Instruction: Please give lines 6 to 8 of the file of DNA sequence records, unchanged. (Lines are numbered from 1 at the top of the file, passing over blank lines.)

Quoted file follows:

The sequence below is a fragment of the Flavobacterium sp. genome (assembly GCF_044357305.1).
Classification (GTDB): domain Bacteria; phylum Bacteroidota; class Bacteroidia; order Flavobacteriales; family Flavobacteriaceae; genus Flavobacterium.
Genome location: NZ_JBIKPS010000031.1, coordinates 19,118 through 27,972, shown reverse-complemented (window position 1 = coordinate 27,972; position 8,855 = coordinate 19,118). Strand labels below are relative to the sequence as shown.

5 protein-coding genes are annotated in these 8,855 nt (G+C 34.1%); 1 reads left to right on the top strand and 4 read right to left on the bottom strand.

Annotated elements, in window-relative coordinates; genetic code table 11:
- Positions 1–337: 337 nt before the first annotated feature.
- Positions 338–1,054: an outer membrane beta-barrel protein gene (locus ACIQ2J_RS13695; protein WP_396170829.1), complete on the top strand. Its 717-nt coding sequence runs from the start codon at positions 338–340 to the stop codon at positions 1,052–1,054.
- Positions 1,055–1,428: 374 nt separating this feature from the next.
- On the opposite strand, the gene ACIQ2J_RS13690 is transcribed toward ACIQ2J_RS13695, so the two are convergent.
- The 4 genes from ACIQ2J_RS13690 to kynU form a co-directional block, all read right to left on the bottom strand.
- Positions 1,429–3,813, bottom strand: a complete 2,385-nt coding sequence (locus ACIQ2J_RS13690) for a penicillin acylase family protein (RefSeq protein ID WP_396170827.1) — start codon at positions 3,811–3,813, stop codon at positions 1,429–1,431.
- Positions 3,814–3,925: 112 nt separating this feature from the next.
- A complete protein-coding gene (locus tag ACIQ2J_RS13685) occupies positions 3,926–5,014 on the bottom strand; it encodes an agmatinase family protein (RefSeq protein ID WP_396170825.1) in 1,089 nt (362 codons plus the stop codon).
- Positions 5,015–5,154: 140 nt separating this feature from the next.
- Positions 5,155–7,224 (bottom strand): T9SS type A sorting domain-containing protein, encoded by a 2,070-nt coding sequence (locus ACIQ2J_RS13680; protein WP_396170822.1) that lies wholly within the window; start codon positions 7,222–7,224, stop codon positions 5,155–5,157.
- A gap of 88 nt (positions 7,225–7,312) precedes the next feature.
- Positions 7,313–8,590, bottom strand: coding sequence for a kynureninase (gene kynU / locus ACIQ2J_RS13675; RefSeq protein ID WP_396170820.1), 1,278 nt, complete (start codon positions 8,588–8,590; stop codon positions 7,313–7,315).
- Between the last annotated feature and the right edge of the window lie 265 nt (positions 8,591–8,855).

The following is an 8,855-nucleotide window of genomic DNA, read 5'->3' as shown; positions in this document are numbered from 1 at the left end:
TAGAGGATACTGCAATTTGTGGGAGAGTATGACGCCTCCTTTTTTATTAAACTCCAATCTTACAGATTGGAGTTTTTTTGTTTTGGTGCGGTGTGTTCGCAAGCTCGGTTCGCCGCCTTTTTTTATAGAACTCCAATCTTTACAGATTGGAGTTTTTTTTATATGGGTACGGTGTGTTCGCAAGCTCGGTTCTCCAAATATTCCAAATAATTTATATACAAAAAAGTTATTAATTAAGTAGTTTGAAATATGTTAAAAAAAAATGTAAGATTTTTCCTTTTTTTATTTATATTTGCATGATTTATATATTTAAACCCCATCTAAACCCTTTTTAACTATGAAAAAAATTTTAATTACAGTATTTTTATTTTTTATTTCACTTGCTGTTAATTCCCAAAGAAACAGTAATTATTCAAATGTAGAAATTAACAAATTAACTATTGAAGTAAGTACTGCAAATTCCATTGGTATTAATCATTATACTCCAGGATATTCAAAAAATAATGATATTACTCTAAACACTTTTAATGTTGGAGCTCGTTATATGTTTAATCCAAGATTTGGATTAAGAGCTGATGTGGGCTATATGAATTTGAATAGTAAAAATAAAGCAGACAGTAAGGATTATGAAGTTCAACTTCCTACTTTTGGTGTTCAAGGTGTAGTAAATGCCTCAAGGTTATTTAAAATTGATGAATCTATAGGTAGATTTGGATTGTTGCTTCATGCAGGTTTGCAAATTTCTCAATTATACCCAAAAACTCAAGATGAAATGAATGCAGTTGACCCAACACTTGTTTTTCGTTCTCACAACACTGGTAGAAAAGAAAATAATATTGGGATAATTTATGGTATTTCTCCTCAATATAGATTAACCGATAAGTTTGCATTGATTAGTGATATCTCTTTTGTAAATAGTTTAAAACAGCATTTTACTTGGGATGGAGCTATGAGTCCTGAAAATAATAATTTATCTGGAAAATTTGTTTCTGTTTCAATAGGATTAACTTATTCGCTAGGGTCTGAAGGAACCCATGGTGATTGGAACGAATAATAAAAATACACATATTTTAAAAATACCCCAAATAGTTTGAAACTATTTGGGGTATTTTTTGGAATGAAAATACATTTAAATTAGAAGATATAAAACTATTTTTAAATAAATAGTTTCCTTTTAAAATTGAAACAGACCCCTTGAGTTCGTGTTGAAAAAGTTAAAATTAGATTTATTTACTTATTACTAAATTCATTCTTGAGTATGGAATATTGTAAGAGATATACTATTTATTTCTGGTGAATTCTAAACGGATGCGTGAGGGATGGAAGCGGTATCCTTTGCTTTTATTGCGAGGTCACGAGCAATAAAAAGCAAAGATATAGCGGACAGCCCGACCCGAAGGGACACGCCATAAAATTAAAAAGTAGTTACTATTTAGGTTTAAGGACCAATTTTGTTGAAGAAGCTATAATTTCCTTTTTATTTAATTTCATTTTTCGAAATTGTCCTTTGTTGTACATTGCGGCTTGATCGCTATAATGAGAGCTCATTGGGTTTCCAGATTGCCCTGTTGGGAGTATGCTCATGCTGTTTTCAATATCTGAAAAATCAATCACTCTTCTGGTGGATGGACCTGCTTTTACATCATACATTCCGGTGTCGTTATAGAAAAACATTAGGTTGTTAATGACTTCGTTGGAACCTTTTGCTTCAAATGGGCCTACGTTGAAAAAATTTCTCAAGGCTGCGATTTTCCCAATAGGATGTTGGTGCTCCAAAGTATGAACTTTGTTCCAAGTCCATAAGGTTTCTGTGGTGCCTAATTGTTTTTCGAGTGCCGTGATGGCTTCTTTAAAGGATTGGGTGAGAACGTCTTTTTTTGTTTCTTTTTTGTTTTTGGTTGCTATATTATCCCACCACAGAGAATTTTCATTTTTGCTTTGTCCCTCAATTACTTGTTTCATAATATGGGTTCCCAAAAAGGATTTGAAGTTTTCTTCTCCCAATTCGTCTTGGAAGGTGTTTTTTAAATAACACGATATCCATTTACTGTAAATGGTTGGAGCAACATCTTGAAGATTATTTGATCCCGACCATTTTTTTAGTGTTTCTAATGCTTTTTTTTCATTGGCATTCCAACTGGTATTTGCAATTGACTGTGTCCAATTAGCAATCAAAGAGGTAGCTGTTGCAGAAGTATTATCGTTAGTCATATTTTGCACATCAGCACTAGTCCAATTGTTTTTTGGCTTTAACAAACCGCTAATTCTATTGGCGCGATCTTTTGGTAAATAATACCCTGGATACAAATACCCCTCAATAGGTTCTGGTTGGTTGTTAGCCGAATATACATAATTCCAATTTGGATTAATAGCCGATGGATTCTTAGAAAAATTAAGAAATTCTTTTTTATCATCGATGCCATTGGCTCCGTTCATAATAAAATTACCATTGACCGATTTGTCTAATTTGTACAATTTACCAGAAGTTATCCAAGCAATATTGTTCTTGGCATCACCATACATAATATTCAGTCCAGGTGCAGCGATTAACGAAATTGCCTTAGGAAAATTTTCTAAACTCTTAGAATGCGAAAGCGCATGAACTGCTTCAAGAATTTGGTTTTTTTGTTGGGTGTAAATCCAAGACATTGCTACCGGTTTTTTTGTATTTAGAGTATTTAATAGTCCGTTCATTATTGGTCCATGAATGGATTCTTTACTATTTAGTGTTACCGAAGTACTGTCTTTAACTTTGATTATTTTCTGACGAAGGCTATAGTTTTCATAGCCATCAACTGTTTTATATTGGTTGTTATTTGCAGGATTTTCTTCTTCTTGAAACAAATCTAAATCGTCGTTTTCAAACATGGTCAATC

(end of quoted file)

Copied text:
- Positions 1–337: 337 nt before the first annotated feature.
- Positions 338–1,054: an outer membrane beta-barrel protein gene (locus ACIQ2J_RS13695; protein WP_396170829.1), complete on the top strand. Its 717-nt coding sequence runs from the start codon at positions 338–340 to the stop codon at positions 1,052–1,054.
- Positions 1,055–1,428: 374 nt separating this feature from the next.